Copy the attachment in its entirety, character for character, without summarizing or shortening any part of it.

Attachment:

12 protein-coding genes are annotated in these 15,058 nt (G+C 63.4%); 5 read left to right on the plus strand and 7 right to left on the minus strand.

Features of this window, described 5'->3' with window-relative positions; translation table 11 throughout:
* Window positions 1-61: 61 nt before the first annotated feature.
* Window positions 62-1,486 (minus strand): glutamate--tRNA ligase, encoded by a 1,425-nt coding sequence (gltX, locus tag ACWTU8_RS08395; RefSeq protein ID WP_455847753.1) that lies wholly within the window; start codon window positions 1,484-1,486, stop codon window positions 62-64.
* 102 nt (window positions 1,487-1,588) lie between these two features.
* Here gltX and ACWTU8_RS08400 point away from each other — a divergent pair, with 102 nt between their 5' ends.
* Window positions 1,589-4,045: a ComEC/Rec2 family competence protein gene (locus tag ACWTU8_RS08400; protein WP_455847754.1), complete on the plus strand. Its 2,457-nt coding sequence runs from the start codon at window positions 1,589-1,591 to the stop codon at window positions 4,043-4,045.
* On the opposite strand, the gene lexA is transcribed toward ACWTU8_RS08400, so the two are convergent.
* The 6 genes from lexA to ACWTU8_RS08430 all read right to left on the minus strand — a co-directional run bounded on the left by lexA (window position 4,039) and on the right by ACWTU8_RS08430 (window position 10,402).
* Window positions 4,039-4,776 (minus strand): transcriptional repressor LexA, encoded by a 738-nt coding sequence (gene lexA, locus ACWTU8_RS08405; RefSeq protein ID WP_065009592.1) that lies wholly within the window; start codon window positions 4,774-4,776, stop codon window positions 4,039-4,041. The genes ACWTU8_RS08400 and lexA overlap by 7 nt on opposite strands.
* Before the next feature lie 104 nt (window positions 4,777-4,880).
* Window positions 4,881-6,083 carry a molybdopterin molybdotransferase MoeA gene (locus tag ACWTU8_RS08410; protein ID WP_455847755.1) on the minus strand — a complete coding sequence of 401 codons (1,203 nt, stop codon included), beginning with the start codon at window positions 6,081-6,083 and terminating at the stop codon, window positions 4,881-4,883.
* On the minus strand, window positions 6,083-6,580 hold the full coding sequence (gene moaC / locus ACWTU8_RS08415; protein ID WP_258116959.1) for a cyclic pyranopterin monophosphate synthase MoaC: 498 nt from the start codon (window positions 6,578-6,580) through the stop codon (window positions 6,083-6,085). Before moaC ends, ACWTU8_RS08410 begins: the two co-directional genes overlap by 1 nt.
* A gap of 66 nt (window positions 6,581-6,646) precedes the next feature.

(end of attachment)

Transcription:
12 protein-coding genes are annotated in these 15,058 nt (G+C 63.4%); 5 read left to right on the plus strand and 7 right to left on the minus strand.

Features of this window, described 5'->3' with window-relative positions; translation table 11 throughout:
* Window positions 1-61: 61 nt before the first annotated feature.
* Window positions 62-1,486 (minus strand): glutamate--tRNA ligase, encoded by a 1,425-nt coding sequence (gltX, locus tag ACWTU8_RS08395; RefSeq protein ID WP_455847753.1) that lies wholly within the window; start codon window positions 1,484-1,486, stop codon window positions 62-64.
* 102 nt (window positions 1,487-1,588) lie between these two features.
* Here gltX and ACWTU8_RS08400 point away from each other — a divergent pair, with 102 nt between their 5' ends.
* Window positions 1,589-4,045: a ComEC/Rec2 family competence protein gene (locus tag ACWTU8_RS08400; protein WP_455847754.1), complete on the plus strand. Its 2,457-nt coding sequence runs from the start codon at window positions 1,589-1,591 to the stop codon at window positions 4,043-4,045.
* On the opposite strand, the gene lexA is transcribed toward ACWTU8_RS08400, so the two are convergent.
* The 6 genes from lexA to ACWTU8_RS08430 all read right to left on the minus strand — a co-directional run bounded on the left by lexA (window position 4,039) and on the right by ACWTU8_RS08430 (window position 10,402).
* Window positions 4,039-4,776 (minus strand): transcriptional repressor LexA, encoded by a 738-nt coding sequence (gene lexA, locus ACWTU8_RS08405; RefSeq protein ID WP_065009592.1) that lies wholly within the window; start codon window positions 4,774-4,776, stop codon window positions 4,039-4,041. The genes ACWTU8_RS08400 and lexA overlap by 7 nt on opposite strands.
* Before the next feature lie 104 nt (window positions 4,777-4,880).
* Window positions 4,881-6,083 carry a molybdopterin molybdotransferase MoeA gene (locus tag ACWTU8_RS08410; protein ID WP_455847755.1) on the minus strand — a complete coding sequence of 401 codons (1,203 nt, stop codon included), beginning with the start codon at window positions 6,081-6,083 and terminating at the stop codon, window positions 4,881-4,883.
* On the minus strand, window positions 6,083-6,580 hold the full coding sequence (gene moaC / locus ACWTU8_RS08415; protein ID WP_258116959.1) for a cyclic pyranopterin monophosphate synthase MoaC: 498 nt from the start codon (window positions 6,578-6,580) through the stop codon (window positions 6,083-6,085). Before moaC ends, ACWTU8_RS08410 begins: the two co-directional genes overlap by 1 nt.
* A gap of 66 nt (window positions 6,581-6,646) precedes the next feature.